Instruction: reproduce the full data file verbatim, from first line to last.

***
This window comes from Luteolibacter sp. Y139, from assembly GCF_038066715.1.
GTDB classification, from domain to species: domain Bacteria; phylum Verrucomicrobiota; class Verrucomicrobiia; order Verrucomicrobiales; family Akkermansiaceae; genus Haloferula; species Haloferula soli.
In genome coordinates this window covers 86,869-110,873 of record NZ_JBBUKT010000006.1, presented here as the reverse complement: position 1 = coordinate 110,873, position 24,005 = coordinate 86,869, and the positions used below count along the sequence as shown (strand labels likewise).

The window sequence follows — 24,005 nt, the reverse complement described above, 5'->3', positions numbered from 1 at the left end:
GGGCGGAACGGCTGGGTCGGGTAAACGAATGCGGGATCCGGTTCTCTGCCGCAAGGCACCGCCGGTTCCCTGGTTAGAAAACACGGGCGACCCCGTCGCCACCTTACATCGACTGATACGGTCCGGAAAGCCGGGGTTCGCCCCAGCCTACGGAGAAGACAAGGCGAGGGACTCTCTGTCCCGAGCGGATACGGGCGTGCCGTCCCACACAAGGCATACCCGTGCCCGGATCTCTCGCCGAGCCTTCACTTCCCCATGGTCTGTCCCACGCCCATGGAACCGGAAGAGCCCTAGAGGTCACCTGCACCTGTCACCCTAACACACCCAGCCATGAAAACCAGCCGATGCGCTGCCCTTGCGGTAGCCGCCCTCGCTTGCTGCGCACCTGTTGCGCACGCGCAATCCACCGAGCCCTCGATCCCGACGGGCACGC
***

This window comes from Luteolibacter sp. Y139, from assembly GCF_038066715.1.
GTDB classification, from domain to species: domain Bacteria; phylum Verrucomicrobiota; class Verrucomicrobiia; order Verrucomicrobiales; family Akkermansiaceae; genus Haloferula; species Haloferula soli.
In genome coordinates this window covers 86,869-110,873 of record NZ_JBBUKT010000006.1, presented here as the reverse complement: position 1 = coordinate 110,873, position 24,005 = coordinate 86,869, and the positions used below count along the sequence as shown (strand labels likewise).

The window sequence follows — 24,005 nt, the reverse complement described above, 5'->3', positions numbered from 1 at the left end:
GGGCGGAACGGCTGGGTCGGGTAAACGAATGCGGGATCCGGTTCTCTGCCGCAAGGCACCGCCGGTTCCCTGGTTAGAAAACACGGGCGACCCCGTCGCCACCTTACATCGACTGATACGGTCCGGAAAGCCGGGGTTCGCCCCAGCCTACGGAGAAGACAAGGCGAGGGACTCTCTGTCCCGAGCGGATACGGGCGTGCCGTCCCACACAAGGCATACCCGTGCCCGGATCTCTCGCCGAGCCTTCACTTCCCCATGGTCTGTCCCACGCCCATGGAACCGGAAGAGCCCTAGAGGTCACCTGCACCTGTCACCCTAACACACCCAGCCATGAAAACCAGCCGATGCGCTGCCCTTGCGGTAGCCGCCCTCGCTTGCTGCGCACCTGTTGCGCACGCGCAATCCACCGAGCCCTCGATCCCGACGGGCACGC